Regular readers of 25YL will recognize Grace Lee of What’s So Great About That? from her interview with Cæmeron Crain in the summer of 2018. How did I first find out about this channel? It was her video called “The Treachery of Language” that came up on my YouTube feed rather randomly as I was doing research about David Lynch for my podcast. I quickly fell down a rabbit hole, consuming as many of her video essays as I could. Most of them revolve around pop culture in some respect—film, music, art, etc.—and they clock in at under 10 minutes, making them perfect for quick mental breaks throughout the day that hopefully teach you something valuable about our culture and society.
8) History Matters (formerly Ten Minute History)
History is supposed to be dull and dry, boring, dusty, relegated to the back sections of libraries and our minds. Right? Wrong! And History Matters proves it. This is a relatively recent discovery for me, but I swear to you I have watched every single one of these videos—which cover all manner of historical periods and events, from the rise and fall of the Roman Empire to the rise and fall of the Soviet Union—and I am always eagerly awaiting more. The animations are simple but effective, often hilarious (watch for that carefree prance through a field of daisies…), and make the ten minutes fly by before you know it. If you—like me—are a bit of an Anglophile, be sure to check out the English and British history videos!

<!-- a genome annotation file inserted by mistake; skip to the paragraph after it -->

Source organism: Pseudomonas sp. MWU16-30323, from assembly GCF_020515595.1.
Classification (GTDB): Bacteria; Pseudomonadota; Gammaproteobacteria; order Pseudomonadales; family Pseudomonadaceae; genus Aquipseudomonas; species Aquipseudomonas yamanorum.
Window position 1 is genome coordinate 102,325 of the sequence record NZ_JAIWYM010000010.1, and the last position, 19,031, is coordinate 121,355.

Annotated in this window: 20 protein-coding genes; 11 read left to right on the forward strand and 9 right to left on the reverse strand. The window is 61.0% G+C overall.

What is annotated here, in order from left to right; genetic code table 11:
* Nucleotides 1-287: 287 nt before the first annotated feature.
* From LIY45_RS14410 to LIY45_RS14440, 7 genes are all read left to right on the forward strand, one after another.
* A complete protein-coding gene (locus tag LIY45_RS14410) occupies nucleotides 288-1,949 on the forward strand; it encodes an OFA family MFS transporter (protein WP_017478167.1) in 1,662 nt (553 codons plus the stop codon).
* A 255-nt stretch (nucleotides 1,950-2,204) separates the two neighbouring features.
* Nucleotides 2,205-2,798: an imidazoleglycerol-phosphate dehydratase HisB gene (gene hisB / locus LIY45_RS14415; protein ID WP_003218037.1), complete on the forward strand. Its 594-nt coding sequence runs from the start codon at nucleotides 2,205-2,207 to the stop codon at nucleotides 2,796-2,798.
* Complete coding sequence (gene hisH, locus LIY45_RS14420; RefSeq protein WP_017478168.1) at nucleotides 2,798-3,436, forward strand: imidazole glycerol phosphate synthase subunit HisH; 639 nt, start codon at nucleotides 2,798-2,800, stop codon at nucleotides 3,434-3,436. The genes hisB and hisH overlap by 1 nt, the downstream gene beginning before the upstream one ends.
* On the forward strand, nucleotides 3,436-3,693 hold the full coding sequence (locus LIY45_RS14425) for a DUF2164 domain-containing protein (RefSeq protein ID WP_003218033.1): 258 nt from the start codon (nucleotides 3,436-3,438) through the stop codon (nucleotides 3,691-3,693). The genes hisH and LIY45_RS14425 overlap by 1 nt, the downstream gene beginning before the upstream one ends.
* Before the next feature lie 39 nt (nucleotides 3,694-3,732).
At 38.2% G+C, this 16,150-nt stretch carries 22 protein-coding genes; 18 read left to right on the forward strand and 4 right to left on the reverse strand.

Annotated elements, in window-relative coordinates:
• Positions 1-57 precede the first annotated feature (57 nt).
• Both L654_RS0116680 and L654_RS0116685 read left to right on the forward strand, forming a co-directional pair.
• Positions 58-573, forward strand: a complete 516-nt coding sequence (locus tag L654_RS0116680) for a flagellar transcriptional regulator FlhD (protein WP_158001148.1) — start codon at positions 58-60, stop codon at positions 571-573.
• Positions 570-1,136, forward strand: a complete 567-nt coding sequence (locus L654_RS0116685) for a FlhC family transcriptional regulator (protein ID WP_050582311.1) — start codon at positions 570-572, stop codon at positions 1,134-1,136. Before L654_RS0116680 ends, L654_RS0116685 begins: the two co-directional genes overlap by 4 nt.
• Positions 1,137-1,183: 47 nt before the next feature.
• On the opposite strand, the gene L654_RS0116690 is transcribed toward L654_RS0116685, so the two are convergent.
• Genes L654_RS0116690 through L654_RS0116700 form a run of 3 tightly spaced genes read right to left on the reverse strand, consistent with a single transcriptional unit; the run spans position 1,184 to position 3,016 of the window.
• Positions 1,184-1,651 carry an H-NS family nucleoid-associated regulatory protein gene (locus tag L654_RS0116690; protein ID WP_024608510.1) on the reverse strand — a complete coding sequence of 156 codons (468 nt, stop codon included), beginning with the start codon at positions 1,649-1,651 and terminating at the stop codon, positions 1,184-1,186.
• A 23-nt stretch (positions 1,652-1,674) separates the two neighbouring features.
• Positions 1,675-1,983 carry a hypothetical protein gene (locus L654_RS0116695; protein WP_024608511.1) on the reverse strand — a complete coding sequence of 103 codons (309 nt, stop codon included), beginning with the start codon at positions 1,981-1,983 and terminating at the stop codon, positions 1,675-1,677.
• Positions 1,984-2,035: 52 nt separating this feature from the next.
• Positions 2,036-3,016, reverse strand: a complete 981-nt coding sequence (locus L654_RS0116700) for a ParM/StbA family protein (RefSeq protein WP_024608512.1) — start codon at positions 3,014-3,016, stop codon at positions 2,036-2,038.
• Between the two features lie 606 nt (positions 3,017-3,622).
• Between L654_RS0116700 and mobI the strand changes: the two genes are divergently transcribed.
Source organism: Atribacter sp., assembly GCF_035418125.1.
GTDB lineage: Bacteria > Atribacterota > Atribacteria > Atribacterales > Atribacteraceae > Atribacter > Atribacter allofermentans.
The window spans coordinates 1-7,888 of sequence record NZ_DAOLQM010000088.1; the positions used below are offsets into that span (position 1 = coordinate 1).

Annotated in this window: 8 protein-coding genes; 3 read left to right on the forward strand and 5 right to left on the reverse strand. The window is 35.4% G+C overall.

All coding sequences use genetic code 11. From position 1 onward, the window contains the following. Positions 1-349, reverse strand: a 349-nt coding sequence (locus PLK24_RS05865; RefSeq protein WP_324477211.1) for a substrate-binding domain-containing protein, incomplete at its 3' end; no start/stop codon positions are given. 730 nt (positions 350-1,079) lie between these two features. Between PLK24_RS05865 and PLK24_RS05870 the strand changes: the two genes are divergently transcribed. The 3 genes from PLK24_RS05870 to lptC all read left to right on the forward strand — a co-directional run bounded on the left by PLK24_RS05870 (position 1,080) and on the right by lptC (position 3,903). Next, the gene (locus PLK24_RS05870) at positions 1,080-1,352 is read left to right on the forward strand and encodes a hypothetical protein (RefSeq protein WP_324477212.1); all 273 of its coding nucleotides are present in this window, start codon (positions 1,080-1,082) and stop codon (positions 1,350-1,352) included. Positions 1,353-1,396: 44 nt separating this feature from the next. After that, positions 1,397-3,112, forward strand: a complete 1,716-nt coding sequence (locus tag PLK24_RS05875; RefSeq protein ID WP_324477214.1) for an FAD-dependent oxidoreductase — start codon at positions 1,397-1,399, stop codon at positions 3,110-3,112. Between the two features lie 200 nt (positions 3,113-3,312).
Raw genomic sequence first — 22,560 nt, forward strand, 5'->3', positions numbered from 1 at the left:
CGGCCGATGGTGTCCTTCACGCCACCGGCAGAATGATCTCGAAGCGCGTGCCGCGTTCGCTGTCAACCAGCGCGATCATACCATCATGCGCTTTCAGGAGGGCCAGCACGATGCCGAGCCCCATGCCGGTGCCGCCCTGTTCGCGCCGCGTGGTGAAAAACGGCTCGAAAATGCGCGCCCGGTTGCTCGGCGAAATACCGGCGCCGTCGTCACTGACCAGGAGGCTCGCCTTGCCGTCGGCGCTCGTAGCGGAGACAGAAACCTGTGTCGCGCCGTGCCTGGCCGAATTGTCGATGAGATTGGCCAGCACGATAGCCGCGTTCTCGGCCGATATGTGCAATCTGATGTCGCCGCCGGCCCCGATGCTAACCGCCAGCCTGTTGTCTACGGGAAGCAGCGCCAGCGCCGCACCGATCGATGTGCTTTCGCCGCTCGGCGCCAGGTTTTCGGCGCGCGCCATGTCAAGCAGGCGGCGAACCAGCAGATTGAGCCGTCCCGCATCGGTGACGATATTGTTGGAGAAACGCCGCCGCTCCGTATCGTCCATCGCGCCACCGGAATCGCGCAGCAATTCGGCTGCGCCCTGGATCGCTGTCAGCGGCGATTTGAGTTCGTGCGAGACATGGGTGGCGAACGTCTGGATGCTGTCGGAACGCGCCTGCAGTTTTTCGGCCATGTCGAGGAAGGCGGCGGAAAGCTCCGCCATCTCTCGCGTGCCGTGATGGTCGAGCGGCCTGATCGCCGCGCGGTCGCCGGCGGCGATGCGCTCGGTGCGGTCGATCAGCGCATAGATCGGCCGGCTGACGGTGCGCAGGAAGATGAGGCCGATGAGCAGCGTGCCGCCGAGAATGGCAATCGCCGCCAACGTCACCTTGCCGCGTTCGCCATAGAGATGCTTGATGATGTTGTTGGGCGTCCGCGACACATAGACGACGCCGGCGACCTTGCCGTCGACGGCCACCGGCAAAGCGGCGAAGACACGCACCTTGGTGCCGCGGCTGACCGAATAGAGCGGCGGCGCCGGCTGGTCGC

7) Crash Course
Crash Course has been around for a while, as their hundreds of videos and 8 million subscribers can attest to. There’s literally something here for everyone, organised into nice, neat channels devoted to each subject area. Love history? John Green has you covered (and yes, it is that John Green). Curious about the economy? Adriene Hill and Jacob Clifford are your people! More in mythology? Check out Mike Rugnetta’s series. Sociology more your thing? Nicole Sweeney has got your back. And in such wonderful little packages, too—Crash Course has been one of my go-to channels for years now, and I hope it becomes one of yours, too.